Sally Weale covers the Sutton Trust and Social Mobility Commission’s first joint report, Elitist Britain 2019, in an article for the Guardian.

Members of Britain’s elite, who hold the top jobs in politics, the judiciary, media and business, are five times more likely to have been to private school than the general population, according to research.

A study by the Sutton Trust and the Social Mobility Commission found that a tiny elite of privately educated people, many of whom went to Oxbridge, continue to dominate high-ranking jobs, where 39% had an independent education, compared with 7% of the general population. Critics described the figures as “scandalous” and called for urgent change.

Researchers examined the educational backgrounds of more than 5,000 leading figures across nine broad categories including politicians, tech bosses, stars from the worlds of film, pop and sport, journalists, judges and FTSE 350 chief executives.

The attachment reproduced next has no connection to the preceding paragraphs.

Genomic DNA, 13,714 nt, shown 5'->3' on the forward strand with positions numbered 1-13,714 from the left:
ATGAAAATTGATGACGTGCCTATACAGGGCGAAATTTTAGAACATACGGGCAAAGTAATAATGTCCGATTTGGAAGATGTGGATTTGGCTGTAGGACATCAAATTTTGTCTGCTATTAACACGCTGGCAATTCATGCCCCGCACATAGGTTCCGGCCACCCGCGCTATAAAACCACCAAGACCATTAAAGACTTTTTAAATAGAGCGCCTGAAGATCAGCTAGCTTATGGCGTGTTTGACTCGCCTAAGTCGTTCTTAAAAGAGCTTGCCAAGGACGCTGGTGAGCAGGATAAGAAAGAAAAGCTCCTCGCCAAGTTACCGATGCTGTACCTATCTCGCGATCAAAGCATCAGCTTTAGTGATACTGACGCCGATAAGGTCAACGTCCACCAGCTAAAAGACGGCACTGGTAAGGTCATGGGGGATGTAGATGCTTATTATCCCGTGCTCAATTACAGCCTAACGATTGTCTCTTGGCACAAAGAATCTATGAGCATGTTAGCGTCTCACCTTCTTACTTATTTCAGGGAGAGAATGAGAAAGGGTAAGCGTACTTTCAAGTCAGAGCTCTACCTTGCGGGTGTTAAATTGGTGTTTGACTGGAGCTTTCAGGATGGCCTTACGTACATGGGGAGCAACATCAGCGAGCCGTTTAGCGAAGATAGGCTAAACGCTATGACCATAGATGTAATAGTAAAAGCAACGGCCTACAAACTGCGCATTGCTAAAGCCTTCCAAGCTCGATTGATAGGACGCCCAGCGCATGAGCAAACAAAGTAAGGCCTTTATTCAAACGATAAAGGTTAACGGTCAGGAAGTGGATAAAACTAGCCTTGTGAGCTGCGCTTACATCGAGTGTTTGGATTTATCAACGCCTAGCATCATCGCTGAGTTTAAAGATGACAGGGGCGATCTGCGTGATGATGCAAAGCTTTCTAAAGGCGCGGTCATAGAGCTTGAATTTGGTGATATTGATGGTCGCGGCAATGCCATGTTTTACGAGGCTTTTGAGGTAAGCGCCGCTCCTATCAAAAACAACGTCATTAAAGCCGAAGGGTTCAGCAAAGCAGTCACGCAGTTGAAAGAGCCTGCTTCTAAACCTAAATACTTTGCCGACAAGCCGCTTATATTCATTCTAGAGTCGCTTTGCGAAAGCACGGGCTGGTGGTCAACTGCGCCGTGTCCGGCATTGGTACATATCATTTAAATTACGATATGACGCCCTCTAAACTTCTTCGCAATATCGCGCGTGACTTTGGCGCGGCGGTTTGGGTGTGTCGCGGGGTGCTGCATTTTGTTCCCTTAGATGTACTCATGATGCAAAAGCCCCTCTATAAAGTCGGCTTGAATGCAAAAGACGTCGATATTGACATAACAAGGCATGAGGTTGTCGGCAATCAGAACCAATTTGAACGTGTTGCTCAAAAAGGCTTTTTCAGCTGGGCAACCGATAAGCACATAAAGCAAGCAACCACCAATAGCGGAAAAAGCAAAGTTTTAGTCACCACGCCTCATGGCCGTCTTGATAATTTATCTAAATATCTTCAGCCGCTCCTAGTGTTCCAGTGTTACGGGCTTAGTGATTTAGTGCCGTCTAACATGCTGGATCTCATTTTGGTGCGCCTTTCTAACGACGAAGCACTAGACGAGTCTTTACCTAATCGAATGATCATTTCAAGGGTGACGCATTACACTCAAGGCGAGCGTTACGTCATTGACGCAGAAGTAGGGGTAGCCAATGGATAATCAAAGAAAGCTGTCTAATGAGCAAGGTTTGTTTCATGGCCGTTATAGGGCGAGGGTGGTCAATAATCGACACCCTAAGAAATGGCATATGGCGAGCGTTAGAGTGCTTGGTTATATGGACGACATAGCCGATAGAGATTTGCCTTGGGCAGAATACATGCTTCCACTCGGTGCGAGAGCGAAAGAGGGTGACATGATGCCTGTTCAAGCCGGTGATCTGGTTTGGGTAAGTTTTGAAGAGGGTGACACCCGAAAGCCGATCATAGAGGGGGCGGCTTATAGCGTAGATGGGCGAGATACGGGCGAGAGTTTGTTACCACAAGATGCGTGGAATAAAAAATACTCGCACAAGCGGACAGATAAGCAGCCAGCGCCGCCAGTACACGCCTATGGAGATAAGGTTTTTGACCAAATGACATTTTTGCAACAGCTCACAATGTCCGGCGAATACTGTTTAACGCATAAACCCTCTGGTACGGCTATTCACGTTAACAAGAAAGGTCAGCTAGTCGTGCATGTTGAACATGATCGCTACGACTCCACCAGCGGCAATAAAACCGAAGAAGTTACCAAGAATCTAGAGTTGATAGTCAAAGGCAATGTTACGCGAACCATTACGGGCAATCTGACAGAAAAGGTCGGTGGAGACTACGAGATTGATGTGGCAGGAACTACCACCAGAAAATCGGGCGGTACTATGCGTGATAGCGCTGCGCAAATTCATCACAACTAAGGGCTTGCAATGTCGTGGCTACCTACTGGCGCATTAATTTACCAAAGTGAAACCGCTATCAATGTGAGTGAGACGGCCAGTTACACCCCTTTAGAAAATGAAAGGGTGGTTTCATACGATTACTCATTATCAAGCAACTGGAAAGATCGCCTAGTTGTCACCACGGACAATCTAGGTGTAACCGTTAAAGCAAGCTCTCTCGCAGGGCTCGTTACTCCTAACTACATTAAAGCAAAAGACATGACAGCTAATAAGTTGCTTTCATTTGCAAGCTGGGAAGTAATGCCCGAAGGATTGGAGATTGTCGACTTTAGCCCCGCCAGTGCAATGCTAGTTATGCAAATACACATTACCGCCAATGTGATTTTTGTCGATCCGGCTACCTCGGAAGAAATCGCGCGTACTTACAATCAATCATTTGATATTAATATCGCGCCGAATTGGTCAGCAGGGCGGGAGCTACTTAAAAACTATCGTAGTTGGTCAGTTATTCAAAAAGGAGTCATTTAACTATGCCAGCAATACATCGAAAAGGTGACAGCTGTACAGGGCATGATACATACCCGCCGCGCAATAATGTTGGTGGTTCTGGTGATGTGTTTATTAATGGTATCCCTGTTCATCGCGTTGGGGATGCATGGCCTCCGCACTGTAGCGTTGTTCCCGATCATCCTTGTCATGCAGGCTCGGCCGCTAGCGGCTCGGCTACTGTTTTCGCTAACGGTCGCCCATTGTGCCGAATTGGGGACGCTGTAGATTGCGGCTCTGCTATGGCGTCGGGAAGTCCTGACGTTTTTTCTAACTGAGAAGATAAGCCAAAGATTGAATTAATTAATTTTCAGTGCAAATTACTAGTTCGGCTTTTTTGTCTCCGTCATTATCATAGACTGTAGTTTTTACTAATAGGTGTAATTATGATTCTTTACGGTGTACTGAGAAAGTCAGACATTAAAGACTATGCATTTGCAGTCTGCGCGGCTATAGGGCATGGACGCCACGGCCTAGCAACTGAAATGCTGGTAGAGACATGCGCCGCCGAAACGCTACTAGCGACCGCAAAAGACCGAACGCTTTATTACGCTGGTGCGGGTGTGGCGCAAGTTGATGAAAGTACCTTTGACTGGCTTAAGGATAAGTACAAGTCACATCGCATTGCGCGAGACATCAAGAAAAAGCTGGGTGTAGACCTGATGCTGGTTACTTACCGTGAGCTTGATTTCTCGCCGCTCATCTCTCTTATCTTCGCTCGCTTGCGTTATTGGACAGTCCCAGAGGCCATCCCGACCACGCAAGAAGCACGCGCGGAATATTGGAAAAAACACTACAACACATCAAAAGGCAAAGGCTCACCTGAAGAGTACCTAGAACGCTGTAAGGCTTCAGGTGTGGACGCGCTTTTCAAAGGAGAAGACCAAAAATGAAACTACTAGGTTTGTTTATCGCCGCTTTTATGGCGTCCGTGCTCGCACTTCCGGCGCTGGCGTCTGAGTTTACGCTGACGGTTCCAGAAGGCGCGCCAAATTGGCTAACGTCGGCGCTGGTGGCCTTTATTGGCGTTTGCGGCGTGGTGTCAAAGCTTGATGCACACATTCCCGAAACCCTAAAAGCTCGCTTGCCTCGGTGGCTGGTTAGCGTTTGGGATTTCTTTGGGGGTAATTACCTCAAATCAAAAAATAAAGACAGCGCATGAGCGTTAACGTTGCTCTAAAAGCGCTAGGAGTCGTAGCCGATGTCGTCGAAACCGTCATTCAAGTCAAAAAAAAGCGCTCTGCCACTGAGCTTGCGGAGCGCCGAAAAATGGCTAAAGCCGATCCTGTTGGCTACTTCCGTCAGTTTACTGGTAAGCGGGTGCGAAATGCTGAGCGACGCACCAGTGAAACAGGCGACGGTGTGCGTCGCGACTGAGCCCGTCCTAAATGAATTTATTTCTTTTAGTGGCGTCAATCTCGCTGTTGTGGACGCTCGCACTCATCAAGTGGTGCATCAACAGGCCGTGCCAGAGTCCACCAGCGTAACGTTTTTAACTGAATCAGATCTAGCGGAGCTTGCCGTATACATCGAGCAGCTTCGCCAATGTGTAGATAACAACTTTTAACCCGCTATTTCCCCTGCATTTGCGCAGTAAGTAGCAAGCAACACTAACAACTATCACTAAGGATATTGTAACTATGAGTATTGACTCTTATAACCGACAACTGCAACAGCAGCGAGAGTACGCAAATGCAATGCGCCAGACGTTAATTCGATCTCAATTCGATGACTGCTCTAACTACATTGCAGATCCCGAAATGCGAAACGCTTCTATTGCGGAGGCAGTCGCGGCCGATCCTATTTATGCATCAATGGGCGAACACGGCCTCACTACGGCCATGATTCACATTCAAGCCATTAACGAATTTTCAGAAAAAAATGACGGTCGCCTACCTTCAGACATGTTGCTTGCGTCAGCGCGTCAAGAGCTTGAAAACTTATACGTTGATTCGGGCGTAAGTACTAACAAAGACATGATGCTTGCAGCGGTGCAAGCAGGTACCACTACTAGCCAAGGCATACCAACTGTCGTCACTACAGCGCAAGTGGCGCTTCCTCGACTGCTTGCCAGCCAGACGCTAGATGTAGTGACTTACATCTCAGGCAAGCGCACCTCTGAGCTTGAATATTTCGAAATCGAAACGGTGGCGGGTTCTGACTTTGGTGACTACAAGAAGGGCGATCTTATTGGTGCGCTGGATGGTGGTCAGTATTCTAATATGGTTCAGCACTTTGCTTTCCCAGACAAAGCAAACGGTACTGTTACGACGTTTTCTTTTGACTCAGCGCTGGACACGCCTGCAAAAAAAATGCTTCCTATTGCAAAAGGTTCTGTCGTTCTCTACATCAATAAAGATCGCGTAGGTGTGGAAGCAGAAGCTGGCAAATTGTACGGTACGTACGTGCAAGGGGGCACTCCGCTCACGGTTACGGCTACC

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The report identifies a “pipeline” from fee-paying schools through Oxbridge and into top jobs – 52% of senior judges took this route compared with 17% of all those examined.

While it found there had been some increase in the diversity of educational backgrounds of those at the top since an equivalent exercise five years ago, change was happening slowly.

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